The assumption that events will conform to a preconceived model is a failing to which neoconservatives are notably vulnerable. Part of this may be Marxist residue that never quite washed off. The intellectual descendants of Trotskyists, the neocons find the idea of revolution from above, in which intellectuals and ideas play the crucial role, instinctively appealing. Many neocons also tend to buy into overly deterministic, Hegelian theories of history (see Fukuyama, Frank). In this sense, the assumption that Iraq was destined to become a liberal democracy with just a nudge from the United States is an error akin to Jeanne J. Kirkpatrick's Hannah Arendt-inspired view that Communist totalitarian societies could never reform from within. There was nothing wrong with that theory either, except that it happened to be completely wrong.

Another reason the neocons go for grand theories may be that their primary experience tends to come from the classroom, rather than the real world. Colin Powell, who took fire in Vietnam, has a visceral sense of what happens when a military engagement turns sour that those who served out the war at the University of Chicago may lack. What's more, few neoconservatives have cultivated a deep appreciation or understanding of other cultures—unless you count the Athens of Pericles or Machiavelli's Florence.

Constrained within a strong foreign-policy-making apparatus, such as that of the previous President Bush, theory-makers can be highly valuable. People like Wolfowitz are assets when it comes to challenging the assumptions of pre-existing policies, bringing ambitious ideas into a debate, and articulating basic principles. Kirkpatrick,  Richard Pipes, and others were useful in exactly this way under President Reagan. Under Reagan, the more ambitious fantasies of the neoconservatives were effectively checked by George Shultz and other practically minded policymakers.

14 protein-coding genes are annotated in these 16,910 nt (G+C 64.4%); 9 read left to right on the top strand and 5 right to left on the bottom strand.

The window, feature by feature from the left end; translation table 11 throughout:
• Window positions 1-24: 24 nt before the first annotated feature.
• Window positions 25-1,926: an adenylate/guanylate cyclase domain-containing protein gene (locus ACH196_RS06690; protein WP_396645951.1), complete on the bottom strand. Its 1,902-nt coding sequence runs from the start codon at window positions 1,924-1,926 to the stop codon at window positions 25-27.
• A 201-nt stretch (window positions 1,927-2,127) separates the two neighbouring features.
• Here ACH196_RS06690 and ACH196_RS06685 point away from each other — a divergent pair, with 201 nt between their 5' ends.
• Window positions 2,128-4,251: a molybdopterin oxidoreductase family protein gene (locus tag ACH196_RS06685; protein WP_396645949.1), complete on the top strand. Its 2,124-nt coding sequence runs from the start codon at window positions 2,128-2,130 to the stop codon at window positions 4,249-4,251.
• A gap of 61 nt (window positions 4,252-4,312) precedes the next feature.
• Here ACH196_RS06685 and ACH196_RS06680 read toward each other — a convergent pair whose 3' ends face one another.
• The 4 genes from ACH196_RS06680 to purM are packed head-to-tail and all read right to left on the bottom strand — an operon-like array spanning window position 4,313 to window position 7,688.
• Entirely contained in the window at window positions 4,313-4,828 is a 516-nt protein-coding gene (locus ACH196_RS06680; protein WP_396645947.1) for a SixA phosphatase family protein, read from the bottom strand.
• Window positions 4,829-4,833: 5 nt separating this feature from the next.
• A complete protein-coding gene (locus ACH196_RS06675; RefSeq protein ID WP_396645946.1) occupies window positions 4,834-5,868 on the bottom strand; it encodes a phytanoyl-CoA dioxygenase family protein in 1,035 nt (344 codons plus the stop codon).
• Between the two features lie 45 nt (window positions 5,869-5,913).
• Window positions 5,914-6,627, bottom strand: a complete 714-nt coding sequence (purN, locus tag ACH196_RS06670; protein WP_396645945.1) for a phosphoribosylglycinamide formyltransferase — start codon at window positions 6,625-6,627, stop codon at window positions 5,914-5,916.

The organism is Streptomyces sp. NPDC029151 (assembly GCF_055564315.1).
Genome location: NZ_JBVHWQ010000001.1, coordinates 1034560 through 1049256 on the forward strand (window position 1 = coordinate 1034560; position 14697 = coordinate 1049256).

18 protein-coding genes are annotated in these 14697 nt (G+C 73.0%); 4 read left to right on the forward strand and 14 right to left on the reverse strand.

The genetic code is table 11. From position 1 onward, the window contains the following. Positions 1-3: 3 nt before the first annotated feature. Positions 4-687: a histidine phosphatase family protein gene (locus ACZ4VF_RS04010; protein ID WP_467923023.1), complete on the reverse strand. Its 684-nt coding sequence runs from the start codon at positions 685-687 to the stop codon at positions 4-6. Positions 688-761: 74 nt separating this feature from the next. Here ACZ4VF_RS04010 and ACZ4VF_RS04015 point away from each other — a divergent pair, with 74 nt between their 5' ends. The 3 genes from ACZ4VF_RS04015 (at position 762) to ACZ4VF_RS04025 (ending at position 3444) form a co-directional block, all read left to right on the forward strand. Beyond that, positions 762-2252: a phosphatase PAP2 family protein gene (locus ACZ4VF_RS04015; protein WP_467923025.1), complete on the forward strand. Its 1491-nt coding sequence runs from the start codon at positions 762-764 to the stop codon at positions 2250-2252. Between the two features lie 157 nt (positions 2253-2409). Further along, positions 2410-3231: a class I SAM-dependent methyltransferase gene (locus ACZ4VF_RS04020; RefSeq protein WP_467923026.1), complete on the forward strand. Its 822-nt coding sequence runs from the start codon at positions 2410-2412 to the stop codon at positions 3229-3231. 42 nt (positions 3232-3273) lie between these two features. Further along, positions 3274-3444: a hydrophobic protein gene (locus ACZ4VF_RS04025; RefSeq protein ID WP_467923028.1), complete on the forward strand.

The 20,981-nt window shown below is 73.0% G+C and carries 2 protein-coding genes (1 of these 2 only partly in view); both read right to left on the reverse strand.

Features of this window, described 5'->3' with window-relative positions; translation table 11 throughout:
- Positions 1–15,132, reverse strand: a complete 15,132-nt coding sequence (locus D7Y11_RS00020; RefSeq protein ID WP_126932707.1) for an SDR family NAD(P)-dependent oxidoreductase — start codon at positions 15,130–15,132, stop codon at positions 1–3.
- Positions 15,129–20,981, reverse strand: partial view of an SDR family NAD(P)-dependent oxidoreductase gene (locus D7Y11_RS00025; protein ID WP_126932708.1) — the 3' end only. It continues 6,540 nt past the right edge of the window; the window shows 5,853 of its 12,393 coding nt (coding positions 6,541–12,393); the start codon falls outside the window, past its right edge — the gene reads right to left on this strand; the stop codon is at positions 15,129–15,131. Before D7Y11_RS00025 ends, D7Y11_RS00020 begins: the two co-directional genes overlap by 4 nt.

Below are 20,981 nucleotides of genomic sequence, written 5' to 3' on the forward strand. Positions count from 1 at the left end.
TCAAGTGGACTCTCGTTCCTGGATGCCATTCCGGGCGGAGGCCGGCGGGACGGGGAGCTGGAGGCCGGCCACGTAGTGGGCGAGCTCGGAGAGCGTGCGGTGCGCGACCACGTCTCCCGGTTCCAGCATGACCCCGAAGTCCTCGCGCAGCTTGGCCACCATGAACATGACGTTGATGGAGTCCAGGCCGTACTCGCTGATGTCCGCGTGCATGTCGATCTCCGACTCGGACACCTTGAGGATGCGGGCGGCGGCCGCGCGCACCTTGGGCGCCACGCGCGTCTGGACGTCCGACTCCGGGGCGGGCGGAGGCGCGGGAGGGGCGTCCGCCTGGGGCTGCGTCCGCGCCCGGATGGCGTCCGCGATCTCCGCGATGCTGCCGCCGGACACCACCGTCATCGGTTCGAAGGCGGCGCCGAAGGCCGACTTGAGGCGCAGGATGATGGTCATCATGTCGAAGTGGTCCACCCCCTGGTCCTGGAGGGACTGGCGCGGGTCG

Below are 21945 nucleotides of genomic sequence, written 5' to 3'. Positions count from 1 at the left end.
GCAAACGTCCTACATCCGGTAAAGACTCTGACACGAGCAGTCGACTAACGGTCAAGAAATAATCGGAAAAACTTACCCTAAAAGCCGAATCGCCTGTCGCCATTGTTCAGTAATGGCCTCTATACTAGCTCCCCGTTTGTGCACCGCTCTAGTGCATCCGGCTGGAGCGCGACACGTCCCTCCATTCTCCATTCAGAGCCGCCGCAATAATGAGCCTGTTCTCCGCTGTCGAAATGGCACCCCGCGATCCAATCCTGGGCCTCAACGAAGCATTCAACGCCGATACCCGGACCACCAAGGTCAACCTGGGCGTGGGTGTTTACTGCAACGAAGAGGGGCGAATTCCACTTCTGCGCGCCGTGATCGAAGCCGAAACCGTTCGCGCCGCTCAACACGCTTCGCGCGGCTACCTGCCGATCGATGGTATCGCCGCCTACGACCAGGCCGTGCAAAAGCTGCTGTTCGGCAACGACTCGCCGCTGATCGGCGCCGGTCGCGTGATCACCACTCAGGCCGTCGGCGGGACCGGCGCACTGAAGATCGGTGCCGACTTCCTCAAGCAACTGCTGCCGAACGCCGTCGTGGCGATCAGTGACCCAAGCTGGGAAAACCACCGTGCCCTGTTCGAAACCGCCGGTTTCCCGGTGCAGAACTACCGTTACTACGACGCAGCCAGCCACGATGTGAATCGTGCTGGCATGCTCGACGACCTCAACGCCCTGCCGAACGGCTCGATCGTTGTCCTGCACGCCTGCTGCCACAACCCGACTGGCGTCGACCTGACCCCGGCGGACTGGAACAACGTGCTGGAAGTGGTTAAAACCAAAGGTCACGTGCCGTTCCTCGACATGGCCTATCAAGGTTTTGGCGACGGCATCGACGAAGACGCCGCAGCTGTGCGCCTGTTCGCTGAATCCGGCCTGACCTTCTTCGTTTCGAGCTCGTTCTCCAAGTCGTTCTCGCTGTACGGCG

Under the current Bush, however, the check was blank—Powell was beaten down while Condi Rice and Dick Cheney somehow went AWOL. The result was that a few charismatic, outside-the-box thinkers were able to bamboozle the president into mistaking their roll of the dice for a mature judgment. No wise old head (where was Brent Scowcroft when we needed him?) took the president aside to explain that winning a debate in the Cabinet room isn't the same thing as having a sensible policy. (Bush's tax cuts are another example of a similar phenomenon, driven by a different set of ideologues: the supply-siders.)

Back during the 2000 campaign, George Will and others argued that presidential intelligence didn't matter. This notion was reinforced after Sept. 11, when it became fashionable to argue that Bush's "moral clarity" was preferable to the ability to comprehend many sides of a complicated issue. In fact, presidential intelligence does matter. The intellectual qualities Bush lacks—historical knowledge, interest in the details of policy, and substantive (as opposed to political) judgment—might well have prevented the quagmire we're facing in Iraq right now. A more engaged president—one who understood, for instance, the difference between the Sunnis and the Shiites—surely would have asked about Plan B.